“I told her never to call me at work,” Bartlet sighed theatrically, “oh well, I’m sure it’s something important, like a shopping list for her mom, or a set of instructions for me on how to iron my shirt properly… I’ll make you a copy…” 

“No… it’s – it’s a picture sir,” Sam continued, holding the sheet up for the President to see. A lump formed in Bartlet’s throat as he recognised it. “Signed by someone called – “ 

“Amy,” Bartlet finished for him, “yes, I know… thank you Sam, I’ll take that.” He reached out for the paper, took it, and held it up to look at more closely. It was Amy’s Mars painting alright, scanned after being taped back together again, as the jagged line running diagonally across it showed. “Thank you Sam,” Bartlet said, more kindly this time, “now go finish that speech…” Seaborn nodded and turned for the door. “…and find a fresh shirt,” Bartlet added as the door closed, “you look like Josh’s brother.” 

Alone again in the office Bartlet stared at the painting. It was no work of art, but it had come from the young girl’s heart; her love of Mars showed in every brush stroke and line. She wanted to go there and see it for herself, she wanted that so, so badly – 

Then he noticed a line of text at the bottom of the page. Small, and badly-written – Amy was obviously a better artist than calligrapher – it looked, at first glance, to be a coded message of some kind, little more than a line of numbers and letters, broken up by dashes and lines and –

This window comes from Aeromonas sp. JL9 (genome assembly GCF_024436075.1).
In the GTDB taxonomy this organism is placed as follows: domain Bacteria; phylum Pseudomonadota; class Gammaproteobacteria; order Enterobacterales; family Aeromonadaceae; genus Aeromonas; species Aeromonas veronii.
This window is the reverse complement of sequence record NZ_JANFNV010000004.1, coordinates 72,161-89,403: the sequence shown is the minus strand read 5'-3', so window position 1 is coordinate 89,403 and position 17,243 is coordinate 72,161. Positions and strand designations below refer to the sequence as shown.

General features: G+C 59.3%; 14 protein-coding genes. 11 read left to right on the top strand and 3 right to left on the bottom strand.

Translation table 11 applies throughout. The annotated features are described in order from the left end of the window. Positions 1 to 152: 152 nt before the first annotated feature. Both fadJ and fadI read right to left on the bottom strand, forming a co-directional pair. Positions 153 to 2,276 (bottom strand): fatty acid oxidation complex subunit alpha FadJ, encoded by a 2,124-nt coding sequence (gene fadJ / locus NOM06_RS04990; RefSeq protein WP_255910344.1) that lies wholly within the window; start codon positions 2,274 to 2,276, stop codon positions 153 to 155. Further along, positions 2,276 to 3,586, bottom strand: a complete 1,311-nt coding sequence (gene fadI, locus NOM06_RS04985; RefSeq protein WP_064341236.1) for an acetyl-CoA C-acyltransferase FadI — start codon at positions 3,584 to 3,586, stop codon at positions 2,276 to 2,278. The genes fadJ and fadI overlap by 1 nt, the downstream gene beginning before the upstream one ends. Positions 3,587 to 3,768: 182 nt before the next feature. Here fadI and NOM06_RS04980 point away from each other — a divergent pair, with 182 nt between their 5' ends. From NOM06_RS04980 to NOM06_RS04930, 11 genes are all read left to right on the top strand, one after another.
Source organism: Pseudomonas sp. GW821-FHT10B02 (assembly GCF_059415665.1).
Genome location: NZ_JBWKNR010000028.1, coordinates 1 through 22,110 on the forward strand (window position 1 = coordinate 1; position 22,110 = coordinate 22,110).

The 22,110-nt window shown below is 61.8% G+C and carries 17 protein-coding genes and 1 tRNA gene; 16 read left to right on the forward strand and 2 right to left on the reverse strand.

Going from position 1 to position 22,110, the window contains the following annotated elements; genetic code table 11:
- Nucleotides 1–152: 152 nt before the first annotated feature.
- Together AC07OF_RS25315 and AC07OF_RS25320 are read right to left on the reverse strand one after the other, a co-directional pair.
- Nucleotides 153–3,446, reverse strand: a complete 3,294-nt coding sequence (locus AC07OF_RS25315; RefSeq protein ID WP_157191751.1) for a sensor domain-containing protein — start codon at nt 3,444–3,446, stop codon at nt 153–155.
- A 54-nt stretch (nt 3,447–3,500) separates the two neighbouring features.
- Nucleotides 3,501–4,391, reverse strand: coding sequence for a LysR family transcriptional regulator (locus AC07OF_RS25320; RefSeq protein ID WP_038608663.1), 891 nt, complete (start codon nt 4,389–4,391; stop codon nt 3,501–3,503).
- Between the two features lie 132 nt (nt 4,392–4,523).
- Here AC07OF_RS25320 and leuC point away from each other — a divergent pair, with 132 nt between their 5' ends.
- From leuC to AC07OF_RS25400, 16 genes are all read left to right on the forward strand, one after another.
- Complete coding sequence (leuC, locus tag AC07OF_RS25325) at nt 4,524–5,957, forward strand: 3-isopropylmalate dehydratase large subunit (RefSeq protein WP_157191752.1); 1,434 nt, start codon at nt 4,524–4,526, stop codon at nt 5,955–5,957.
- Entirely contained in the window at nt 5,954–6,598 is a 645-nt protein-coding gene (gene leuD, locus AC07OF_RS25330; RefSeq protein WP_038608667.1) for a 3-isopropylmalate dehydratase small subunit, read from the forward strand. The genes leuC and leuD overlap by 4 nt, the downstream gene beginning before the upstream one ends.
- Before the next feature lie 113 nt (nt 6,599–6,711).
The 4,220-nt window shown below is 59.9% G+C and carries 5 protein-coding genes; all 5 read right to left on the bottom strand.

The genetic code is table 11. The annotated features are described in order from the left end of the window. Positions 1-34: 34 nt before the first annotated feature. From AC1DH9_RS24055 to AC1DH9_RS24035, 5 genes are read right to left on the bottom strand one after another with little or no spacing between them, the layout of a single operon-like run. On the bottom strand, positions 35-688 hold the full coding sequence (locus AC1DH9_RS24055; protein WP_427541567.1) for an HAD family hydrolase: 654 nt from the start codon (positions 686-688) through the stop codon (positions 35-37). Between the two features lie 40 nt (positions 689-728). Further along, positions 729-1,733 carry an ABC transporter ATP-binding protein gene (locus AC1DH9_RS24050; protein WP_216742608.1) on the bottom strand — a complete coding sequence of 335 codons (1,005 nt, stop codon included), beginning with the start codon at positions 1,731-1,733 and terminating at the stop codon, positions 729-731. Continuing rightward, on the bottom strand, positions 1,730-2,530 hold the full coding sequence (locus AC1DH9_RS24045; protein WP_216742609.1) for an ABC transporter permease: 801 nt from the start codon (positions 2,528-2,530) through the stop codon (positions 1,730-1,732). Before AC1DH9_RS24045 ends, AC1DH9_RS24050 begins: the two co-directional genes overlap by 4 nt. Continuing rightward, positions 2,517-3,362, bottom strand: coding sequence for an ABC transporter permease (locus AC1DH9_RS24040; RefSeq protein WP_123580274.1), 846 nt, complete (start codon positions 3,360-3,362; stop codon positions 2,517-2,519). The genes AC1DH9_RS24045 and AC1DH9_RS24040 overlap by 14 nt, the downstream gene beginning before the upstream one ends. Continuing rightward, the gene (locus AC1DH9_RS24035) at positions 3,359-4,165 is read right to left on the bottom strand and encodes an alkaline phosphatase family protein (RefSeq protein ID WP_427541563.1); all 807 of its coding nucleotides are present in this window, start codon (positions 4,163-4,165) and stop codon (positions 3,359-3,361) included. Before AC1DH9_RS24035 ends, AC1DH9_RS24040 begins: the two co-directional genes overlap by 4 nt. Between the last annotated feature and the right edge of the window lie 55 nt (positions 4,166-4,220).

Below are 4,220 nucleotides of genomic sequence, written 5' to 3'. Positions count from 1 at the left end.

“That’s a website…” Bartlet said outloud, smiling to himself. “Clever girl…”

Quickly he turned his chair to the left, towards his computer terminal, and, after calling up the 747’s private web browser, entered the URL. Moments later the familiar White House seal on the screen blanked, replaced by – 

Bartlett smiled. He had been expecting to be taken to a space enthusiast’s site, illustrated with the usual, over-optimistic, cloyingly- inspirational “space art” depictions of astronauts stepping off a ladder and onto the surface of Mars, with dust storms billowing over the peaks of volcanoes in the background, or something similar, but he was wrong. The web page was virtually blank, little more than a deep red wallpaper. Deep red, he thought, the colour of Mars… At the centre of the page were three lines of text, written in white, standing out starkly against the ruddy background. 

I’m sorry I was rude to you.

I’m only mad at you because I know you can do better.

But I’m just a kid, so if you don’t believe me, turn all the lights off, and click here.

 “Here” was written in blue – a hyperlink to another website. Bartlet grinned. She was challenging him! 

“Okay, missy, let’s see what you’ve got…” he whispered to himself, then flicked off the lights of the cabin. With only the flickering of the screen for illumination now, casting a cold, blue glow over everything in the room, he moved the cursor arrow over the link, and clicked.